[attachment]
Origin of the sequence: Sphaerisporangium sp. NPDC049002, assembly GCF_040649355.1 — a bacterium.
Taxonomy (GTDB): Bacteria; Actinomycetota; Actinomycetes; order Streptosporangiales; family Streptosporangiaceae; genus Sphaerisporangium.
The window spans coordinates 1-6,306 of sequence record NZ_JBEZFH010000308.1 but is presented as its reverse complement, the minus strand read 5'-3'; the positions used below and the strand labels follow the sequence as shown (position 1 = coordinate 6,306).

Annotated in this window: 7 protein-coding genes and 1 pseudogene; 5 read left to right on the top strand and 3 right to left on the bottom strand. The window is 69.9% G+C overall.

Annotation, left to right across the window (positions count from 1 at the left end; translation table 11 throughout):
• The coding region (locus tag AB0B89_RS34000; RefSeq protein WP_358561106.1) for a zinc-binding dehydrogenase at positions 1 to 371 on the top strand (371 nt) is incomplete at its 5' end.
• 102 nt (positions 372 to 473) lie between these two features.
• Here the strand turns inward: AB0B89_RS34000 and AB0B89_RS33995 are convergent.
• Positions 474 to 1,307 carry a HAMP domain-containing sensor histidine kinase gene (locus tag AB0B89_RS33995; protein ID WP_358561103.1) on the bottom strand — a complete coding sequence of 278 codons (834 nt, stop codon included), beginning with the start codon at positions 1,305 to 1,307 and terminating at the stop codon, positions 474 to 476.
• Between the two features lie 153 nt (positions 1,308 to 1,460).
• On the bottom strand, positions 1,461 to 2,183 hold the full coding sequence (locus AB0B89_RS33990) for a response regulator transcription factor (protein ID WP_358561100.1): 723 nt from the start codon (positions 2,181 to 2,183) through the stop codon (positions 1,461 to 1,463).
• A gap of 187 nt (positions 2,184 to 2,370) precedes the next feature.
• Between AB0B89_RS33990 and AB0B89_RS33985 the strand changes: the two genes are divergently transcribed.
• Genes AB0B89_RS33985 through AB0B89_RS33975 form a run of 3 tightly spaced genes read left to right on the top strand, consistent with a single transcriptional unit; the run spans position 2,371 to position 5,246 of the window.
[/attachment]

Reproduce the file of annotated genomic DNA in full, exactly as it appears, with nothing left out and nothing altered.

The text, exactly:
Origin of the sequence: Sphaerisporangium sp. NPDC049002, assembly GCF_040649355.1 — a bacterium.
Taxonomy (GTDB): Bacteria; Actinomycetota; Actinomycetes; order Streptosporangiales; family Streptosporangiaceae; genus Sphaerisporangium.
The window spans coordinates 1-6,306 of sequence record NZ_JBEZFH010000308.1 but is presented as its reverse complement, the minus strand read 5'-3'; the positions used below and the strand labels follow the sequence as shown (position 1 = coordinate 6,306).

Annotated in this window: 7 protein-coding genes and 1 pseudogene; 5 read left to right on the top strand and 3 right to left on the bottom strand. The window is 69.9% G+C overall.

Annotation, left to right across the window (positions count from 1 at the left end; translation table 11 throughout):
• The coding region (locus tag AB0B89_RS34000; RefSeq protein WP_358561106.1) for a zinc-binding dehydrogenase at positions 1 to 371 on the top strand (371 nt) is incomplete at its 5' end.
• 102 nt (positions 372 to 473) lie between these two features.
• Here the strand turns inward: AB0B89_RS34000 and AB0B89_RS33995 are convergent.
• Positions 474 to 1,307 carry a HAMP domain-containing sensor histidine kinase gene (locus tag AB0B89_RS33995; protein ID WP_358561103.1) on the bottom strand — a complete coding sequence of 278 codons (834 nt, stop codon included), beginning with the start codon at positions 1,305 to 1,307 and terminating at the stop codon, positions 474 to 476.
• Between the two features lie 153 nt (positions 1,308 to 1,460).
• On the bottom strand, positions 1,461 to 2,183 hold the full coding sequence (locus AB0B89_RS33990) for a response regulator transcription factor (protein ID WP_358561100.1): 723 nt from the start codon (positions 2,181 to 2,183) through the stop codon (positions 1,461 to 1,463).
• A gap of 187 nt (positions 2,184 to 2,370) precedes the next feature.
• Between AB0B89_RS33990 and AB0B89_RS33985 the strand changes: the two genes are divergently transcribed.
• Genes AB0B89_RS33985 through AB0B89_RS33975 form a run of 3 tightly spaced genes read left to right on the top strand, consistent with a single transcriptional unit; the run spans position 2,371 to position 5,246 of the window.